During my years in the art academy, I learned to use pencils and pastels before moving on to oil painting. Of all the many two-dimensional techniques I learned in art school, I enjoy painting with oils the most. Oil has proven to be my most reliable and principle medium for canvas work.
In the mid 70's, while a student at the art institute, Bellas Artes, in my native Colombia, one of my classes was, "An Introduction to Sculpture." It was a class that I enjoyed immensely. Since my studies were centered around my specialty, oil painting, I was advised by a professor to drop my sculpture studies so that I could focus on and master the art of painting. Years went by and in the early 90's, I was offered an opportunity to learn the lost wax process. For nearly three years, I studied the lost wax techniques in earnest. Today, with the exception of the actual casting (which is performed at a foundry) the lost wax process is used to generate the majority of the art created in my atelier. Most of my sculptures depict people and their relationships with each other.
I was first moved to create bronze reliefs when my work was exhibited in the National Galleria Museum in Florence, Italy, in 2000. I was particularly inspired by a Michelangelo creation that featured a mother and child in the form of a marble relief. It affected me profoundly and when I returned to my New Mexico studio, I immediately began to create high-relief bronze wall pieces. Over the past decade or so, bronze relief has become my favorite form of artistic expression. I mount the finished pieces on heavy-gauge aluminum plate which I typically paint black in order to provide a striking contrast for the actual sculptures.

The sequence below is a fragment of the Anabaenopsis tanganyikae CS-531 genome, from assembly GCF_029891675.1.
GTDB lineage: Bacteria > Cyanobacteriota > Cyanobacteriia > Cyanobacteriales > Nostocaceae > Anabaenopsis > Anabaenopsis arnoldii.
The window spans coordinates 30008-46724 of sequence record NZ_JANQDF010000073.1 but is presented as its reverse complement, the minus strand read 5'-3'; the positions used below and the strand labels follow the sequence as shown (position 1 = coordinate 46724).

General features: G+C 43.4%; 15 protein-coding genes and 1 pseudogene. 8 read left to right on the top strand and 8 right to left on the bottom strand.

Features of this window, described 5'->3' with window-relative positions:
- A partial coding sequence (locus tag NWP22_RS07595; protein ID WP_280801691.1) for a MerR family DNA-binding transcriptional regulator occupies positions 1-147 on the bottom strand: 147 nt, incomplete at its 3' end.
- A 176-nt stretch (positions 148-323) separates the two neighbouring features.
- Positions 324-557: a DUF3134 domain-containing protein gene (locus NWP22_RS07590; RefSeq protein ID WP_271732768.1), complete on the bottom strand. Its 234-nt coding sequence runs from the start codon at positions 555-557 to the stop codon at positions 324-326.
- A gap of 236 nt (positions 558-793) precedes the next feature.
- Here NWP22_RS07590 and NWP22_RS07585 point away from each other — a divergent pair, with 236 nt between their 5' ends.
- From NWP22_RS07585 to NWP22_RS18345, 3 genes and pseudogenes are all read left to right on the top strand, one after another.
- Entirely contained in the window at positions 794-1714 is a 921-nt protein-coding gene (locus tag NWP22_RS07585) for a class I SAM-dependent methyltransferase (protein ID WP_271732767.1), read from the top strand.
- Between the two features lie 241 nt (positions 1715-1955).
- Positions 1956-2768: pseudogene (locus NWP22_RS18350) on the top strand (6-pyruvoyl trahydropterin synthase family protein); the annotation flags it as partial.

I sculpted this piece at the same time that I was working on another creation called, Despair. Fully realizing the relationship between victory and despair, I developed these two works simultaneously. Feelings of great despair in life can sometimes provide us with the necessary impetus and drive to move forward and achieve our goals. When we meet Despair on the road to victory, we must remember that encounters with Despair where we persevered and succeeded. We must move forward with the inherent knowledge that "this too shall pass." When we encounter situations that seem hopeless, instead of giving up or fleeing, we must look Despair in the face and overcome the challenges it puts in our way. Only then, can real victory be achieved.
Sketching is the fist thing I learned at the Institute of Bellas Artes. Sketches are almost always used as the base plan for great paintings and sculpture and they stand as the foundation for nearly all my work. Even though sketches serve an important utilitarian purpose, l love and appreciate the sketch as a form of art in and of itself. I love the simplicity of a sketch and I love the fact that I can be just about anywhere and all I need is a pen and something to draw on and I can bring forth new artistic expression.
“When I look at a person, I see beyond the persona and the temporary attributes of age, beauty and style.
It is there that I find the circles and roundish forms that define the very essence of the human figure.”
There is nothing more natural than the human body—the temple of our existence as human beings. Despite our ever-increasing technology and progress I don’t believe there is a machine as complex and brilliantly evolved as our bodies.